Imagine walking into your favorite store, seeing a “for sale” sign, and after the shock, realizing the possibilities. That’s precisely what happened to Joan Silvestro, our NJMOMpreneur of the week, at her beloved local used bookstore—Booktrader of Hamilton. Rather than mourning the possible loss, the first thought that popped into her head was dream job. Buying a business without business experience might seem somewhat reckless, but if you’re as passionate about reading and the importance of books as Joan is, you’ll find it easy to understand why she took the leap. We sat down with Joan to talk about the unique environment of used bookstores, the importance of reading to children, and the strange paranormal phenomenon on a stretch of road in Titusville you must see.
Please tell us a bit about your family and your background.
I live in Hamilton with my husband, Bob, who was also my high school sweetheart. Our home is about a mile away from my shop, Booktrader of Hamilton, and it’s where we raised our sons. Our eldest, Stephen, is now a doctor and lives with his family in Maryland, and Douglas, our youngest, is an attorney who lives in New Jersey with his family. I have four grandchildren, and I’m proud to add reading is a big part of all of their lives. Before I bought Booktrader of Hamiton, I had no real business experience. I have a bachelor’s in Medical Technology, and I worked at Mercer Hospital until my first son was born. Over the years, I’ve sold Tupperware and Avon, stuffed envelopes, and, when my sons were a little older, held a part-time position as a clerk at Mercer County College. While working at the college, I took an accounting course to do the books at my husband’s construction and home repair business. This accounting experience proved helpful when I bought my shop, but that was the only experience I had.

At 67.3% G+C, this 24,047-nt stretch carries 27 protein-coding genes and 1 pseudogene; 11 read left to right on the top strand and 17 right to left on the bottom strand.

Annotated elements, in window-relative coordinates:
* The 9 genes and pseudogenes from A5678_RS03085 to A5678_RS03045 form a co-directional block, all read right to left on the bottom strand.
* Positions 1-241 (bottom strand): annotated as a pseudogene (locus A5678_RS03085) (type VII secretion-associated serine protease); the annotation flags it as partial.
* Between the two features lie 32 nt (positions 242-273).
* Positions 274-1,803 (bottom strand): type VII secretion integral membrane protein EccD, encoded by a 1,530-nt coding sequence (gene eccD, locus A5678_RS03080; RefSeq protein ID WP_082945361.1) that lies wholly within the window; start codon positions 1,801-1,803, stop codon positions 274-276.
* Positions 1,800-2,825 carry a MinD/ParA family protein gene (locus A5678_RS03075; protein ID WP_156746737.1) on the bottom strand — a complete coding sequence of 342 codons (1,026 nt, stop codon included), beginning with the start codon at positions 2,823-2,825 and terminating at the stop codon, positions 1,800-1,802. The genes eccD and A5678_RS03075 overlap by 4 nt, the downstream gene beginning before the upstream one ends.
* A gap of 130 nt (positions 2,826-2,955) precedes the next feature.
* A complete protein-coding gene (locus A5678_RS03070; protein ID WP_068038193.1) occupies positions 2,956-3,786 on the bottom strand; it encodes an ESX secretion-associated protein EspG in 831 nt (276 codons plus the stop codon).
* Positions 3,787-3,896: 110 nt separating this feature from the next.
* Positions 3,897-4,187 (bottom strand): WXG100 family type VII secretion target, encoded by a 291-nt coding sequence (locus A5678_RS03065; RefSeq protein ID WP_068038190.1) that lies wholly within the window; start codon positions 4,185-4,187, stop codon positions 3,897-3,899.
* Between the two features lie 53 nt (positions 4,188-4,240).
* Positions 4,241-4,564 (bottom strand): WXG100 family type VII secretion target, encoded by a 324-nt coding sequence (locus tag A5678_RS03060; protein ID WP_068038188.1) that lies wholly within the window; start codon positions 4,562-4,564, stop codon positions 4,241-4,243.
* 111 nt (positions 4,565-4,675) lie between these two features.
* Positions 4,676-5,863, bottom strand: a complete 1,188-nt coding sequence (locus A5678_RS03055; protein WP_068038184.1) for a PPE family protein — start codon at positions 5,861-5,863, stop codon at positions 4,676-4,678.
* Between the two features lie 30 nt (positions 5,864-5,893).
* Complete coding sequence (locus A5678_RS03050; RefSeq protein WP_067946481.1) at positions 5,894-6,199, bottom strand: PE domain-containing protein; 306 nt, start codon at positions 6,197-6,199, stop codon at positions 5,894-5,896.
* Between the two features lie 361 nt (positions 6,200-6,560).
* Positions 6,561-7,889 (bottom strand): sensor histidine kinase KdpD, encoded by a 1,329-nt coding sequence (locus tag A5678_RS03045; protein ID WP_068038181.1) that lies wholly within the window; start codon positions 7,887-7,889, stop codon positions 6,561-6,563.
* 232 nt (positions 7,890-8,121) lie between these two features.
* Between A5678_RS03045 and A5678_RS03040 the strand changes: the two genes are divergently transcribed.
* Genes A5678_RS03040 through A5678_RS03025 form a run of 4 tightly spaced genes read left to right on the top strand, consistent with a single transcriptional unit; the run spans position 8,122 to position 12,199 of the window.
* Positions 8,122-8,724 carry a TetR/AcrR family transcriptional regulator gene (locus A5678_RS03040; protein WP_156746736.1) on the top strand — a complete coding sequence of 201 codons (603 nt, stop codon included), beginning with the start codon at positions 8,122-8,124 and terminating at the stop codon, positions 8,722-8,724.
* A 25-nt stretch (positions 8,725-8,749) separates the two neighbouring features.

Tell us about your shop, Booktrader of Hamilton—how is it different than other bookstores?
Booktrader of Hamilton is one of the last remaining used bookstores in the state, where you can buy and trade books. We do carry a small selection of new books and order specific books for our customers, but we are devoted to gently used books and passing on reading joy. One thing that our customers love is that we also have a store credit system, where you can sell your books for store credit to be used on future purchases. But what sets us apart the most is how we’re very much a community, and many of my regulars feel like family to me. Because of this and probably because I don’t have a true business background, I’ll go over-and-above at times to help them out. I help our computer illiterate customers order things online, and take book requests and find them for our customers when they’ve given up. We’ve also hosted author visits and have had celebrations for book anniversaries in the shop.
How has your business changed over the years?